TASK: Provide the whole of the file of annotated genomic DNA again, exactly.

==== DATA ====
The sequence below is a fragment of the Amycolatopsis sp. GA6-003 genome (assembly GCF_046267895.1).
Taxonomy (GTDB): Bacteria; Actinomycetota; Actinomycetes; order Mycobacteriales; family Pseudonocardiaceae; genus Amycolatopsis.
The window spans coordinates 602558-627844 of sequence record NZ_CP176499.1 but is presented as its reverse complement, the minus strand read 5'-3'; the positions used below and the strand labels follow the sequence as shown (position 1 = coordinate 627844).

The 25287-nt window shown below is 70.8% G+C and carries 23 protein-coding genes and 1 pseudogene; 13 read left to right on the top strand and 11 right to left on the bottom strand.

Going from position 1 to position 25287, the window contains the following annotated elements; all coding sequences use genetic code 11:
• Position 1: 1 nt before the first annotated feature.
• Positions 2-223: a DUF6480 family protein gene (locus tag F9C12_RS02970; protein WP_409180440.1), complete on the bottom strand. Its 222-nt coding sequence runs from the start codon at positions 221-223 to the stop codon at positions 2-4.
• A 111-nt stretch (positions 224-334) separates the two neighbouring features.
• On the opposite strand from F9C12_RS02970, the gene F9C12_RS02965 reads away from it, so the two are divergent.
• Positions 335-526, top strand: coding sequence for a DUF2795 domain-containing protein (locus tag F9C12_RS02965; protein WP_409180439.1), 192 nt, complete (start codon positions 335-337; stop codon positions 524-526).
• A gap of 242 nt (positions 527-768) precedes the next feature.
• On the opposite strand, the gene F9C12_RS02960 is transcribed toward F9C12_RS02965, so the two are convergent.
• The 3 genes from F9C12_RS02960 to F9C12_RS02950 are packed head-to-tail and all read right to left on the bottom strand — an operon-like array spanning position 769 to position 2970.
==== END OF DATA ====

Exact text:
The sequence below is a fragment of the Amycolatopsis sp. GA6-003 genome (assembly GCF_046267895.1).
Taxonomy (GTDB): Bacteria; Actinomycetota; Actinomycetes; order Mycobacteriales; family Pseudonocardiaceae; genus Amycolatopsis.
The window spans coordinates 602558-627844 of sequence record NZ_CP176499.1 but is presented as its reverse complement, the minus strand read 5'-3'; the positions used below and the strand labels follow the sequence as shown (position 1 = coordinate 627844).

The 25287-nt window shown below is 70.8% G+C and carries 23 protein-coding genes and 1 pseudogene; 13 read left to right on the top strand and 11 right to left on the bottom strand.

Going from position 1 to position 25287, the window contains the following annotated elements; all coding sequences use genetic code 11:
• Position 1: 1 nt before the first annotated feature.
• Positions 2-223: a DUF6480 family protein gene (locus tag F9C12_RS02970; protein WP_409180440.1), complete on the bottom strand. Its 222-nt coding sequence runs from the start codon at positions 221-223 to the stop codon at positions 2-4.
• A 111-nt stretch (positions 224-334) separates the two neighbouring features.
• On the opposite strand from F9C12_RS02970, the gene F9C12_RS02965 reads away from it, so the two are divergent.
• Positions 335-526, top strand: coding sequence for a DUF2795 domain-containing protein (locus tag F9C12_RS02965; protein WP_409180439.1), 192 nt, complete (start codon positions 335-337; stop codon positions 524-526).
• A gap of 242 nt (positions 527-768) precedes the next feature.
• On the opposite strand, the gene F9C12_RS02960 is transcribed toward F9C12_RS02965, so the two are convergent.
• The 3 genes from F9C12_RS02960 to F9C12_RS02950 are packed head-to-tail and all read right to left on the bottom strand — an operon-like array spanning position 769 to position 2970.